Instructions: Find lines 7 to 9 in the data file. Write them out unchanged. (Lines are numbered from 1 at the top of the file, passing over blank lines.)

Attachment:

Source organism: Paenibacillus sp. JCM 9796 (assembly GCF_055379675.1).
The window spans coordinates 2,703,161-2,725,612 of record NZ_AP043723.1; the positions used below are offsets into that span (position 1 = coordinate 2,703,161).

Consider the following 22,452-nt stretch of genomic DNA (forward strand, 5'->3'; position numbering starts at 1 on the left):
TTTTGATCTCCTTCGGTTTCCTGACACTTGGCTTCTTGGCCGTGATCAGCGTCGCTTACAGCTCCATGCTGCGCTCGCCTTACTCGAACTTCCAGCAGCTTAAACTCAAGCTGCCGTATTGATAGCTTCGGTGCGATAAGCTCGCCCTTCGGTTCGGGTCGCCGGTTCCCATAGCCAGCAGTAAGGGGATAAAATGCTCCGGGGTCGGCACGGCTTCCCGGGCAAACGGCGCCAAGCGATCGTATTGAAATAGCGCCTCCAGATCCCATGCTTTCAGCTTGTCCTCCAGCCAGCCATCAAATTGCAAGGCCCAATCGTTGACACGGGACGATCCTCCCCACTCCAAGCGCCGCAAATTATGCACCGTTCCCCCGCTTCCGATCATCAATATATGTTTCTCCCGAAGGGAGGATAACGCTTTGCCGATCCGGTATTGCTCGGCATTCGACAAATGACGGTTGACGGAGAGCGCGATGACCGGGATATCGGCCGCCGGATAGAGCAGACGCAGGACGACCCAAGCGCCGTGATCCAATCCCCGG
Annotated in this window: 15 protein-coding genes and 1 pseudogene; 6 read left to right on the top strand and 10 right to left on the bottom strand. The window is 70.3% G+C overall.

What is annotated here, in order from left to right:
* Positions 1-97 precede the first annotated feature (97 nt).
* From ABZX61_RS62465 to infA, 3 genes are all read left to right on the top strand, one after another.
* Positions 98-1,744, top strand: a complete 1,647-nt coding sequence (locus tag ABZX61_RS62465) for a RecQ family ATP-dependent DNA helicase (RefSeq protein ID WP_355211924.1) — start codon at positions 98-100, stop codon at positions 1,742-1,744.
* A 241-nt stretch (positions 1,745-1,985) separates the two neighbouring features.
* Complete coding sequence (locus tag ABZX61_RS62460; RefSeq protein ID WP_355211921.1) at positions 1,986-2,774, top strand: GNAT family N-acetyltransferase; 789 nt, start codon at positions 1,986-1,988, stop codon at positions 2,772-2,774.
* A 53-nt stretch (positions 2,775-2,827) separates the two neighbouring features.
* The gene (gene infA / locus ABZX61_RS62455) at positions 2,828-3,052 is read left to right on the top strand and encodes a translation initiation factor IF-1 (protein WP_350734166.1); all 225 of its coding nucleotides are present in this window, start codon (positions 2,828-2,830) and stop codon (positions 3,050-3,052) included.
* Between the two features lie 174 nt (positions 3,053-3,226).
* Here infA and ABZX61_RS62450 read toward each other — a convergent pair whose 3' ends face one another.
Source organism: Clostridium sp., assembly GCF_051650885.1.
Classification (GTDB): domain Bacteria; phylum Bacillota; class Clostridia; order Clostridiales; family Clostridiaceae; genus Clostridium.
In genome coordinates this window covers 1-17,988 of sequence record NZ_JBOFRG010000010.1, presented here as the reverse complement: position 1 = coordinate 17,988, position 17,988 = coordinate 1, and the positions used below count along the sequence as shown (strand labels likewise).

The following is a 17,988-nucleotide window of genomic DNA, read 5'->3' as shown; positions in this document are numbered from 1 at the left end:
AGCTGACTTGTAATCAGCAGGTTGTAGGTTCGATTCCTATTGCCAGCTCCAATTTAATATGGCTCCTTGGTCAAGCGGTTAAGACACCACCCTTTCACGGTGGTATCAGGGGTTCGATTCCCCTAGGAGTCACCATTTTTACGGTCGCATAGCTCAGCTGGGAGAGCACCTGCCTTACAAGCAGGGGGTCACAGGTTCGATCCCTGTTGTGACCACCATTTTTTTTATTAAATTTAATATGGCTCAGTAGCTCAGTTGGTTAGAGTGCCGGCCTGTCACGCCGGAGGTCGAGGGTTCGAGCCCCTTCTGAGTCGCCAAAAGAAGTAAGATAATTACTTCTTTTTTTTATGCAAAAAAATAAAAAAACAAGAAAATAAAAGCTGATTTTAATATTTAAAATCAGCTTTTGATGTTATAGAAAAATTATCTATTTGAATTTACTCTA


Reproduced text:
* Positions 1-97 precede the first annotated feature (97 nt).
* From ABZX61_RS62465 to infA, 3 genes are all read left to right on the top strand, one after another.
* Positions 98-1,744, top strand: a complete 1,647-nt coding sequence (locus tag ABZX61_RS62465) for a RecQ family ATP-dependent DNA helicase (RefSeq protein ID WP_355211924.1) — start codon at positions 98-100, stop codon at positions 1,742-1,744.